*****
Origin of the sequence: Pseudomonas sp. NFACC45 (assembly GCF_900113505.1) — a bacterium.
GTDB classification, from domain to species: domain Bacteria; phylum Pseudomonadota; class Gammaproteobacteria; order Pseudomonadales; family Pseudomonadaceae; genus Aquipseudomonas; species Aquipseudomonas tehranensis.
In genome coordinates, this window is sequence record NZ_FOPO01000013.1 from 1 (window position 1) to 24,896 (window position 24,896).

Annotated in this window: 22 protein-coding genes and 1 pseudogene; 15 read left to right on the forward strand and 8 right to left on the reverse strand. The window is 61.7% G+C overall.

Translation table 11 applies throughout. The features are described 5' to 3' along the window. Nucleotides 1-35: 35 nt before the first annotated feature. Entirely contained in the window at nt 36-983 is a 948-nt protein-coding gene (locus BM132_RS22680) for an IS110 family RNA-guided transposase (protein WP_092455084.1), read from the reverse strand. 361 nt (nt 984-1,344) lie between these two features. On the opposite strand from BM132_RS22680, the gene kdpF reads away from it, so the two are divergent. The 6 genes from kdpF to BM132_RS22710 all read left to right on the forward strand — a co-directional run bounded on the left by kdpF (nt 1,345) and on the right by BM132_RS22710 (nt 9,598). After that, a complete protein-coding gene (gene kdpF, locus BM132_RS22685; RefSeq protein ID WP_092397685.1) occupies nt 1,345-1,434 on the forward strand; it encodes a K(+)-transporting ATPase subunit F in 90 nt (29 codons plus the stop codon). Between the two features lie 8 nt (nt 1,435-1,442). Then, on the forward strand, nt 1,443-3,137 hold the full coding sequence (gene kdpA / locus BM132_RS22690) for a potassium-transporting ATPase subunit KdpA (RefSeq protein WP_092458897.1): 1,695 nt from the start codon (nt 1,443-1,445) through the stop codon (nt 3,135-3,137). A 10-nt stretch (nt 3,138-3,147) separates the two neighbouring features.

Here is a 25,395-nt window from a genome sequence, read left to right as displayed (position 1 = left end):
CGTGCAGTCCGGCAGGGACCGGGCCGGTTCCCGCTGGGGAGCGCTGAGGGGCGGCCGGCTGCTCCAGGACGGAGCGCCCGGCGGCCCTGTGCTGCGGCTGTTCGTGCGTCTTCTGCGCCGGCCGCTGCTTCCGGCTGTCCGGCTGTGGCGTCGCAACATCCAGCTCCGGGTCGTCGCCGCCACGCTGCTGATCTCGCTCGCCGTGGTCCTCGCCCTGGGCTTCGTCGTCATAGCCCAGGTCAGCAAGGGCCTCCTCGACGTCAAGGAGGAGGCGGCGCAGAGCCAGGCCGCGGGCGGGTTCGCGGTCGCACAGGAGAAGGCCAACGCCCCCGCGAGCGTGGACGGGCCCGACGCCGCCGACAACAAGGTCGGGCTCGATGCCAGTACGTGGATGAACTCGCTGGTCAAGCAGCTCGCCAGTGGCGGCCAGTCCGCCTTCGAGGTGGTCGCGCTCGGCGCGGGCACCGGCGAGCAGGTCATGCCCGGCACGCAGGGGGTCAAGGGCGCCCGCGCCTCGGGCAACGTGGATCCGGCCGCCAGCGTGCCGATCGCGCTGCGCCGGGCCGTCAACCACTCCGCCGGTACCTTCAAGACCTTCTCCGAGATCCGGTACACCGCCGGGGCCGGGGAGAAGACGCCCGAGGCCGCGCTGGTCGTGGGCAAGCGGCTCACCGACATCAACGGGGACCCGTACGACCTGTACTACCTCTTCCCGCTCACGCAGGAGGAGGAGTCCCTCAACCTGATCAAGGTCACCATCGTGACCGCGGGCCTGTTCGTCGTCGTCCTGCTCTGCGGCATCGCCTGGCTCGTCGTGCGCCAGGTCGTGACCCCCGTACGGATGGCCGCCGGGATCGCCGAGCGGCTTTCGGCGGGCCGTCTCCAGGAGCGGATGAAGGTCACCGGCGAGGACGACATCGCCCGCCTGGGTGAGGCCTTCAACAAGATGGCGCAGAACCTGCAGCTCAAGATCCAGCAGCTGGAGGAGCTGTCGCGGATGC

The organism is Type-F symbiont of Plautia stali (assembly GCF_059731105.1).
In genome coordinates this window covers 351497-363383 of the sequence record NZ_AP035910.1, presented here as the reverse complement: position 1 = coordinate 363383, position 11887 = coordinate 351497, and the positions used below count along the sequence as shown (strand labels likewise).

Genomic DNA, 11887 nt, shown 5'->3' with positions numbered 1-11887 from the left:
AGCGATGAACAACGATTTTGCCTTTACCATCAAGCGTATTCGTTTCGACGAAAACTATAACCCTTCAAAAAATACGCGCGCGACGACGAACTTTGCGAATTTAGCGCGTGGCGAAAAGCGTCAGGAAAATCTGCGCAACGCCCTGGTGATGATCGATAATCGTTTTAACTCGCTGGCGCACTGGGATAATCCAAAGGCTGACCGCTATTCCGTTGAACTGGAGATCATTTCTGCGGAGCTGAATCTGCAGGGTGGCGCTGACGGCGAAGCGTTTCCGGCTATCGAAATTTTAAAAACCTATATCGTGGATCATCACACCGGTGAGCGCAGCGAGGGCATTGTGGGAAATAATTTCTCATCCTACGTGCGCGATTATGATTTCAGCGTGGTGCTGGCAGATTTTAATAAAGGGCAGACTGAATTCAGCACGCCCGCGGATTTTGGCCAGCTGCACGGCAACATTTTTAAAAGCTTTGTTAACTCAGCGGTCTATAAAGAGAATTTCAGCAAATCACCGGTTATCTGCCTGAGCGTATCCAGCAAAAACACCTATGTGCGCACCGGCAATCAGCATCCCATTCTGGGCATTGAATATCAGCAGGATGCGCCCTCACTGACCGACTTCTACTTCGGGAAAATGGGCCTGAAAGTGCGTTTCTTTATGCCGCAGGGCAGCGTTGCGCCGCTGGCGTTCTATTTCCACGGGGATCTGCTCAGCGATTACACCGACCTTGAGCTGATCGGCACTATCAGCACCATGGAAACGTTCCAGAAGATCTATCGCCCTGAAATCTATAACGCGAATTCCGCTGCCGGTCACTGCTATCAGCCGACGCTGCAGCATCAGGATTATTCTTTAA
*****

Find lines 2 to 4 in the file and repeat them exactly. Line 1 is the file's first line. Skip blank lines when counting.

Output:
GTDB classification, from domain to species: domain Bacteria; phylum Pseudomonadota; class Gammaproteobacteria; order Pseudomonadales; family Pseudomonadaceae; genus Aquipseudomonas; species Aquipseudomonas tehranensis.
In genome coordinates, this window is sequence record NZ_FOPO01000013.1 from 1 (window position 1) to 24,896 (window position 24,896).

Annotated in this window: 22 protein-coding genes and 1 pseudogene; 15 read left to right on the forward strand and 8 right to left on the reverse strand. The window is 61.7% G+C overall.